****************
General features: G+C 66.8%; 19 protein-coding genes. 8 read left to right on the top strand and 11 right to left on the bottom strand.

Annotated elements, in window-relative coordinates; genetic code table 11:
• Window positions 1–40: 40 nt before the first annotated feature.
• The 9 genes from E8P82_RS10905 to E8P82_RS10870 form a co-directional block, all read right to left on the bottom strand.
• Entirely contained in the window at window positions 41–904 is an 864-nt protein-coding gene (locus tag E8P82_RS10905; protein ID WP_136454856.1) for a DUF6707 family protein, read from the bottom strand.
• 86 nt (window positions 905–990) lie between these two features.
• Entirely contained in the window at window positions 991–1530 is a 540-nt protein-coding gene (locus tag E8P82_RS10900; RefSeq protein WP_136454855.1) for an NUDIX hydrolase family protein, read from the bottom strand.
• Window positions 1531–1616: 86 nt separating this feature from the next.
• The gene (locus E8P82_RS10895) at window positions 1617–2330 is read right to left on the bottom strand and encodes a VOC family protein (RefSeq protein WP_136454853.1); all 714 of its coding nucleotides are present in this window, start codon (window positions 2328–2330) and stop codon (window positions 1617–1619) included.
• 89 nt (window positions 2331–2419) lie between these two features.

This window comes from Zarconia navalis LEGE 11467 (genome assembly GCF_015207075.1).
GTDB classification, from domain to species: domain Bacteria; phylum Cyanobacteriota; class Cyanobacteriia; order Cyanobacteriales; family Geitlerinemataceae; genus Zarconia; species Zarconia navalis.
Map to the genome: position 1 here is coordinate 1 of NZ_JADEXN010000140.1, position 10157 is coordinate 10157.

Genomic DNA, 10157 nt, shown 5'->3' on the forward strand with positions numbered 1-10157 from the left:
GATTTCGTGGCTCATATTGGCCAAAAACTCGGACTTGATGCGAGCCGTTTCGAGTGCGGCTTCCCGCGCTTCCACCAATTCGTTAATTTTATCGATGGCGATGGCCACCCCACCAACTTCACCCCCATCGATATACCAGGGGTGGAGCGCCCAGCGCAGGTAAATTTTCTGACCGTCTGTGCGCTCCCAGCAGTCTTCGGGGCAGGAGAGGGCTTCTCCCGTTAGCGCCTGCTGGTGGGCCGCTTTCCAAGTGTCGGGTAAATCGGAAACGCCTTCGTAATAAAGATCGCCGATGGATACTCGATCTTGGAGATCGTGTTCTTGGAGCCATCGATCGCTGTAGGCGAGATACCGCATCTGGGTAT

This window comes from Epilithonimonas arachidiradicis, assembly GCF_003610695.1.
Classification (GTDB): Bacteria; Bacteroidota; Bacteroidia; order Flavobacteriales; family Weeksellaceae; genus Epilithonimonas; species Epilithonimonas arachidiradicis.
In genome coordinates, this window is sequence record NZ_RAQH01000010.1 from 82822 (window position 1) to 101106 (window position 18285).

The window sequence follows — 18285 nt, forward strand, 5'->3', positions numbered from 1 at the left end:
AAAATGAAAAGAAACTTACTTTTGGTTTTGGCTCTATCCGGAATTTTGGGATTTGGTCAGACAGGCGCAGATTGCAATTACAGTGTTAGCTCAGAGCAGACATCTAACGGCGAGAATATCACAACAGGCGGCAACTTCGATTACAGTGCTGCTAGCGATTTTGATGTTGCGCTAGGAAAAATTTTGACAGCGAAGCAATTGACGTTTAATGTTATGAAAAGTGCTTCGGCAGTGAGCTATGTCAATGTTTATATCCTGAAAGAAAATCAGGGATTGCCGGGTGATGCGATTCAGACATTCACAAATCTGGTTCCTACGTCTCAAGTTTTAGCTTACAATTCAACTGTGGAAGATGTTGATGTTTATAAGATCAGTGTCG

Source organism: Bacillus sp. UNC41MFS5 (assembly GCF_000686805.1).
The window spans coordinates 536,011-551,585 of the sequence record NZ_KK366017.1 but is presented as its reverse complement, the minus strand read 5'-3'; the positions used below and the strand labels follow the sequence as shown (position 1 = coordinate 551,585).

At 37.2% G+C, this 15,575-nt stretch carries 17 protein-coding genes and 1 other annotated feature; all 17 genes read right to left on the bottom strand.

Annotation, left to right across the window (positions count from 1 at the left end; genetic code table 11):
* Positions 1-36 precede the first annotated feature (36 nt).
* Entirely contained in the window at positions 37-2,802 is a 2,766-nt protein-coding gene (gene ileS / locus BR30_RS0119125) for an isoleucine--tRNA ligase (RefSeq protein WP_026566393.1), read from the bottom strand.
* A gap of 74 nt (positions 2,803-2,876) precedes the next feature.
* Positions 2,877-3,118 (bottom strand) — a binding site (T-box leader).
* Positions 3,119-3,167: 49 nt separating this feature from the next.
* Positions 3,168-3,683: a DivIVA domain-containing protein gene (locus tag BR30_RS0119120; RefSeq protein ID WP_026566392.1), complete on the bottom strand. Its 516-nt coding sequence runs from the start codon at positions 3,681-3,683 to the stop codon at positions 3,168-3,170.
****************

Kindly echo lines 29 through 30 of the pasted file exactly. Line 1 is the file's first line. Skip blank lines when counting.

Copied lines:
* Positions 3,119-3,167: 49 nt separating this feature from the next.
* Positions 3,168-3,683: a DivIVA domain-containing protein gene (locus tag BR30_RS0119120; RefSeq protein ID WP_026566392.1), complete on the bottom strand. Its 516-nt coding sequence runs from the start codon at positions 3,681-3,683 to the stop codon at positions 3,168-3,170.